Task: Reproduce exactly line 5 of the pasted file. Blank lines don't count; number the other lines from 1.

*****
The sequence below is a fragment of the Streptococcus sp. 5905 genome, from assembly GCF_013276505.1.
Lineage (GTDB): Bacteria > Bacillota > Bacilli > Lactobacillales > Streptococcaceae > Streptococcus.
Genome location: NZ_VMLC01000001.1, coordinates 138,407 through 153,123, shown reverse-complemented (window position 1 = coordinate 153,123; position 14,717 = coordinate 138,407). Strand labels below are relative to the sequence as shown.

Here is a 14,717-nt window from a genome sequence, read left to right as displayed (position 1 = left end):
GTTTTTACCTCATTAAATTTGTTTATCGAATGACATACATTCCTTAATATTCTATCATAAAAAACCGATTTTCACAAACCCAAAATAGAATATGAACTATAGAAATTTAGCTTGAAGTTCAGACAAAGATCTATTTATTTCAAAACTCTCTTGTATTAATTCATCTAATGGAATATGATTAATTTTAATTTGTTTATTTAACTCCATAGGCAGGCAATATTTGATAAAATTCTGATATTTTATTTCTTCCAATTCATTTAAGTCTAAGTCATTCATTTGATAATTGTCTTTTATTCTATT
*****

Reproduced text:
GTTTTTACCTCATTAAATTTGTTTATCGAATGACATACATTCCTTAATATTCTATCATAAAAAACCGATTTTCACAAACCCAAAATAGAATATGAACTATAGAAATTTAGCTTGAAGTTCAGACAAAGATCTATTTATTTCAAAACTCTCTTGTATTAATTCATCTAATGGAATATGATTAATTTTAATTTGTTTATTTAACTCCATAGGCAGGCAATATTTGATAAAATTCTGATATTTTATTTCTTCCAATTCATTTAAGTCTAAGTCATTCATTTGATAATTGTCTTTTATTCTATT